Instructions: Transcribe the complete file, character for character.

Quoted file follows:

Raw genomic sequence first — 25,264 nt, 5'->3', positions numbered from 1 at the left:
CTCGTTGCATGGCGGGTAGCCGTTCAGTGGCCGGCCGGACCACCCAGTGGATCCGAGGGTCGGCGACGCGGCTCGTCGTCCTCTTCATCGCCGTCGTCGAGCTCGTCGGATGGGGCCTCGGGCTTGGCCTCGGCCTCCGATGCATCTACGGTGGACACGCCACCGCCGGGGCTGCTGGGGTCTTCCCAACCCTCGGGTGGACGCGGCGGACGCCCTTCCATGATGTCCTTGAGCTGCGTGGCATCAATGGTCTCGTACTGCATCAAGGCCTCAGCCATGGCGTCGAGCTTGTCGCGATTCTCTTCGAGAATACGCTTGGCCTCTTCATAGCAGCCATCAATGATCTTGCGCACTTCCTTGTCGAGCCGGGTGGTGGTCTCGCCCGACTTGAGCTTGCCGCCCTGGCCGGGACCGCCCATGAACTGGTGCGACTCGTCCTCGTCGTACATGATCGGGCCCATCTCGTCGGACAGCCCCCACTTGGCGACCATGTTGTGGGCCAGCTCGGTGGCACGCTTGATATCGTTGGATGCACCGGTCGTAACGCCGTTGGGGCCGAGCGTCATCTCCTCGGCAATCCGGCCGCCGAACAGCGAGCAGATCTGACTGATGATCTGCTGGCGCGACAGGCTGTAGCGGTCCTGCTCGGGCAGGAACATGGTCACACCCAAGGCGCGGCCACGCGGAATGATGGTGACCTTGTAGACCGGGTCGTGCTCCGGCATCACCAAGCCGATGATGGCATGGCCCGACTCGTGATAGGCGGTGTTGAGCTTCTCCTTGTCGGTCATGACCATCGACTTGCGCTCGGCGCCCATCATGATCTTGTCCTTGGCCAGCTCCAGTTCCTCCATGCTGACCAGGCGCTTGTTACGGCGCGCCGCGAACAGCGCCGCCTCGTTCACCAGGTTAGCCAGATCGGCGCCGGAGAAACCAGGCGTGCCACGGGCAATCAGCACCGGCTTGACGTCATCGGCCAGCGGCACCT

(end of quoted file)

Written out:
Raw genomic sequence first — 25,264 nt, 5'->3', positions numbered from 1 at the left:
CTCGTTGCATGGCGGGTAGCCGTTCAGTGGCCGGCCGGACCACCCAGTGGATCCGAGGGTCGGCGACGCGGCTCGTCGTCCTCTTCATCGCCGTCGTCGAGCTCGTCGGATGGGGCCTCGGGCTTGGCCTCGGCCTCCGATGCATCTACGGTGGACACGCCACCGCCGGGGCTGCTGGGGTCTTCCCAACCCTCGGGTGGACGCGGCGGACGCCCTTCCATGATGTCCTTGAGCTGCGTGGCATCAATGGTCTCGTACTGCATCAAGGCCTCAGCCATGGCGTCGAGCTTGTCGCGATTCTCTTCGAGAATACGCTTGGCCTCTTCATAGCAGCCATCAATGATCTTGCGCACTTCCTTGTCGAGCCGGGTGGTGGTCTCGCCCGACTTGAGCTTGCCGCCCTGGCCGGGACCGCCCATGAACTGGTGCGACTCGTCCTCGTCGTACATGATCGGGCCCATCTCGTCGGACAGCCCCCACTTGGCGACCATGTTGTGGGCCAGCTCGGTGGCACGCTTGATATCGTTGGATGCACCGGTCGTAACGCCGTTGGGGCCGAGCGTCATCTCCTCGGCAATCCGGCCGCCGAACAGCGAGCAGATCTGACTGATGATCTGCTGGCGCGACAGGCTGTAGCGGTCCTGCTCGGGCAGGAACATGGTCACACCCAAGGCGCGGCCACGCGGAATGATGGTGACCTTGTAGACCGGGTCGTGCTCCGGCATCACCAAGCCGATGATGGCATGGCCCGACTCGTGATAGGCGGTGTTGAGCTTCTCCTTGTCGGTCATGACCATCGACTTGCGCTCGGCGCCCATCATGATCTTGTCCTTGGCCAGCTCCAGTTCCTCCATGCTGACCAGGCGCTTGTTACGGCGCGCCGCGAACAGCGCCGCCTCGTTCACCAGGTTAGCCAGATCGGCGCCGGAGAAACCAGGCGTGCCACGGGCAATCAGCACCGGCTTGACGTCATCGGCCAGCGGCACCT